Neighborhood Association Buys Drone to Spy on Foes
NIMBYs in Oregon plan to use their new flying camera to snoop on local businesses and polluters, but definitely not on naked bike riders
A band of neighborhood NIMBYs are taking their vigilance to new heights by using a drone to spy on their longtime nemeses. The Eastmoreland Neighborhood Association in Portland, Oregon, recently purchased the remote-controlled aircraft, affectionately dubbed “Flying Monkey 1,” as a means to monitor a nearby rail yard and local construction sites.
In both cases, the group says the flying camera will be used to hold their opponents to strict environmental standards, which they fear is a low priority for the city. “We’ve had an interest in keeping a better eye on them,” says the association’s president, Robert McCullough, who plunked down $1,500 two weeks ago for the DJI Phantom 2 Vision drone. “How else do you actually see what’s going on inside these places?”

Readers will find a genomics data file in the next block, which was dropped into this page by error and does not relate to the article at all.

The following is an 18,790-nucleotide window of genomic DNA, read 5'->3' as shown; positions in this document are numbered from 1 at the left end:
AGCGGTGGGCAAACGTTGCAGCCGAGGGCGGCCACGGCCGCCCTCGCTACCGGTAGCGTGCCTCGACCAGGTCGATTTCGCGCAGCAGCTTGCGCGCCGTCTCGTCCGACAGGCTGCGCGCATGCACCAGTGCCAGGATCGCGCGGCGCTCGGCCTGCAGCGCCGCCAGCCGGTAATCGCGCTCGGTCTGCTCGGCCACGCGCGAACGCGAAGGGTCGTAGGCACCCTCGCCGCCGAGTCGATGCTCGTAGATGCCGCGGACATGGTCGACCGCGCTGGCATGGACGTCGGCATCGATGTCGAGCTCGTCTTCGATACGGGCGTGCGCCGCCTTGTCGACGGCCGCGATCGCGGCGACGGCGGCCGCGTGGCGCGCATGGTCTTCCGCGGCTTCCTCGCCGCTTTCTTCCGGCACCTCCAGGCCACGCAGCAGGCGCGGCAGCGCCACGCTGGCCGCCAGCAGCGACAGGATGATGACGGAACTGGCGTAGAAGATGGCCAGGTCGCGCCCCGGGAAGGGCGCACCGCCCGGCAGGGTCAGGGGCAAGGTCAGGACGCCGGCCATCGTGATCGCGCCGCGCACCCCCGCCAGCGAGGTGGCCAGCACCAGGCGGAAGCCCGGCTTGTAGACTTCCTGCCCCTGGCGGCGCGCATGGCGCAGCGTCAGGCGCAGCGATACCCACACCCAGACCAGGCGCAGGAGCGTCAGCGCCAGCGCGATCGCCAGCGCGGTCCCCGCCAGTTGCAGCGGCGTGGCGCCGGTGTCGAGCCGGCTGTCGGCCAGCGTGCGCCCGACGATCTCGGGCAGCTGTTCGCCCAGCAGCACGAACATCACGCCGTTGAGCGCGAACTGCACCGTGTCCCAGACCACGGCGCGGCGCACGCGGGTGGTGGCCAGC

Residents in the southeast Portland neighborhood have for years locked horns with Union Pacific Railroad, which they claim is a source of air and noise pollution, and have already established an emissions monitoring station in the area. Developers can also expect to get Eastmoreland’s eye-in-the-sky treatment, McCullough says, after a controversial renovation project allegedly released asbestos into the air near a public school.
If their surveillance project proves successful, McCullough tells Vocativ that he will likely lend the association’s drone to other neighborhood groups in the city. “Some are pretty radical,” he says. But McCullough insists that he plans to keep his association’s snooping within reason. “If you’re asking if we want photographs of next year’s naked bike ride,” he says, “I’m pretty certain we don’t.”